Fictional story with a historical setting ...

But my favorite Hollywood movie is actually not a history movie; because although it depicts real events, most of the characters are fictional; as this is based on a work of literature. Besides that, it depicts Bible events like Jesus's miracles, which lend themselves less to verifiable fact than other kinds of history - like certain areas of military history, where we can have verifiable data like numbers of troops, their positions during any given battle, and the tactical results of the engagement. I wish to make it clear that I believe in the reality of Jesus's miracles, but any media depicting them is not, in the strictest sense, a history. Rather, this is a work of cinematic literature, based on a literary work from the world of books. The movie is the 1959 classic "Ben-Hur," which was nominated for 11 Academy Awards. For me, this is the movie that most brings the New Testament to life.

Thursday, April 17, 2014

Does communism cause poverty? (The two experiments that prove it does)

Karl Marx, the chief founder of communism

Does communism cause poverty? And how can this be tested?

Karl Marx

What counts as "testing"?

The short answer is "yes": it does cause poverty. But as far as testing goes, it depends on how you define "test." When hearing the word "experiment," most people have the mental image of a laboratory; but I should acknowledge in advance that experiments are hard to do in economics and politics. Even the possible ones usually require major government actions which may be unpopular, and people generally don't like to be guinea pigs. This is true of any experiment about whether communism has negative effects on prosperity.

Karl Marx

The experiments that no one wanted ...

So is there such an experiment? It turns out that there are two on a large scale, but not ones initiated by any government or university. They are natural experiments, or ones in which "the experimental and control conditions are determined by nature, or by other factors outside the control of the investigators." (source citation) While they were set in motion by human beings rather than nature, their purpose was not experimental at all; but the result of complicated political negotiations following a major war. Both sides in these negotiations - who had been allies during this war - would have preferred that their own system of government be established in the territories of their former enemies; but neither had the military power to do so for all those territories. The result was a compromise, which began two of the most epic natural experiments in the history of economics - two experiments neither side wanted, but which both sides got; and which clearly show a causal relationship between communism and poverty.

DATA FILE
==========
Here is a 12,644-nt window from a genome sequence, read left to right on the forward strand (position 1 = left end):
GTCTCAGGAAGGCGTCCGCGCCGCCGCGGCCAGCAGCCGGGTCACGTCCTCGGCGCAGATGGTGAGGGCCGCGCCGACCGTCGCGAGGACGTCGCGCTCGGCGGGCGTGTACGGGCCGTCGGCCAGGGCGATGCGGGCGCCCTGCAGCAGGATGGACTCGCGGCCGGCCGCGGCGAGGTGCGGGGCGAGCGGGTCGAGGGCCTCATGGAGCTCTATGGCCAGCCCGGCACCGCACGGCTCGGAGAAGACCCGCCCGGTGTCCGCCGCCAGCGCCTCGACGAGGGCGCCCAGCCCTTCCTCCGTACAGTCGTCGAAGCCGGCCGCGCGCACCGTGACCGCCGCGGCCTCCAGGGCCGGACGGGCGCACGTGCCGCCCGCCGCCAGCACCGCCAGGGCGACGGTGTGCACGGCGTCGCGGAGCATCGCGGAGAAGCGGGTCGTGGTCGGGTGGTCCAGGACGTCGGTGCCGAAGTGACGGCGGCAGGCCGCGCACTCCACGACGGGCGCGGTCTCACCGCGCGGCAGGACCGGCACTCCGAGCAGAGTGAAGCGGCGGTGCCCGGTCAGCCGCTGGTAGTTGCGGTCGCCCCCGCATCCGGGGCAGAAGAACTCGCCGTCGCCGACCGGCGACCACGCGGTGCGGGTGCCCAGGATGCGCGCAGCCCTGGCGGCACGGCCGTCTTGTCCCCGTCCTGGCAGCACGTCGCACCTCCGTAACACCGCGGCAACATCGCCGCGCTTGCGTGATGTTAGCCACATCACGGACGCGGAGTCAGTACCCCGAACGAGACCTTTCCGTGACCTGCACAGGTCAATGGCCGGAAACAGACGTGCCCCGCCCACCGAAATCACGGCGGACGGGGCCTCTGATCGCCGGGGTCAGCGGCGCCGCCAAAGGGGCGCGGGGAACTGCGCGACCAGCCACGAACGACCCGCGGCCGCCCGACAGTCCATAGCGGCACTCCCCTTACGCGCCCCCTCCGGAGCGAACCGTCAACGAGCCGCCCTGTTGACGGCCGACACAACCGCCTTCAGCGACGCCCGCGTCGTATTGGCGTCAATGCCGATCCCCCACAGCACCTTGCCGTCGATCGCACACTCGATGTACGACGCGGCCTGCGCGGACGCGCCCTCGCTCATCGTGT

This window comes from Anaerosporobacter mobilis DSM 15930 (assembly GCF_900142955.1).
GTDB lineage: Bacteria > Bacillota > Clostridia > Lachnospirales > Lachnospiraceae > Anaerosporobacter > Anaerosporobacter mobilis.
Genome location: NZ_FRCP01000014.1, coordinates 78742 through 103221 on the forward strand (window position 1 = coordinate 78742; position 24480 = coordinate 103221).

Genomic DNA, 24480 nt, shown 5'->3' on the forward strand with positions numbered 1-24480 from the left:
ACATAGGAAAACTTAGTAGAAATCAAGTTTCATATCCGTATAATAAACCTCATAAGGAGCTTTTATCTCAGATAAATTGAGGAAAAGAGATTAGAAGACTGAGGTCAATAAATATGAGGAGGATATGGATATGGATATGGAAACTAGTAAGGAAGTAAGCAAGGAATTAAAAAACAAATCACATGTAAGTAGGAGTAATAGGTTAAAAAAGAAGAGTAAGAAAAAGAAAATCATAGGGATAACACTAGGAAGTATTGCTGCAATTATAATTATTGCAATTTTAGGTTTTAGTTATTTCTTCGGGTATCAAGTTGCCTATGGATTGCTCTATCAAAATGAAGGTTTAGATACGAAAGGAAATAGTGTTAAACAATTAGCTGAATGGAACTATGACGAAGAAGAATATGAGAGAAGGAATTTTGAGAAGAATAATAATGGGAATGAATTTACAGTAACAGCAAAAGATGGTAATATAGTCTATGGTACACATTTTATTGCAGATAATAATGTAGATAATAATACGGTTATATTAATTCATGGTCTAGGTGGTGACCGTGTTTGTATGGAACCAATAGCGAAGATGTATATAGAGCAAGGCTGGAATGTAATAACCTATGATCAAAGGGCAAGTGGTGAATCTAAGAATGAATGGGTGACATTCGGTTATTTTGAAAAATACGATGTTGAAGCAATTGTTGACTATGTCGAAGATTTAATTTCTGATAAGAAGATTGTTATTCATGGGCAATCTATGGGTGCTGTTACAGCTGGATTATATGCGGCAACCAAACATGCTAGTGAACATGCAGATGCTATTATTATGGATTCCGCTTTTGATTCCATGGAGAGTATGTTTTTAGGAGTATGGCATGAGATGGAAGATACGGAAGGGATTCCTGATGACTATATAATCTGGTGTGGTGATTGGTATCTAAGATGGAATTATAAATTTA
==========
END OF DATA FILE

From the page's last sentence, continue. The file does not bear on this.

Yalta Conference, 1945

Potsdam Conference, 1945

Wednesday, April 2, 2014

Why the distant past isn't talked about

If you turn on the TV or go to a cinema, you'll most likely see movies and shows focused on the present. This is as it should be - the present should be lived in and understood. But one might assume from this that people aren't interested in history. To some degree, they aren't; but even though shows about the past are in the minority, you still see a sizable number of movies about World War II and other recent history. Once in a while, you even get a movie about some older history - anything from a John Adams miniseries or a Lincoln movie, to films about the Roman Empire or the medieval period.

But they're not as common as media about more modern history, like World War II or Vietnam. Even in the documentary world, talking about the more distant events is rare. Why is this?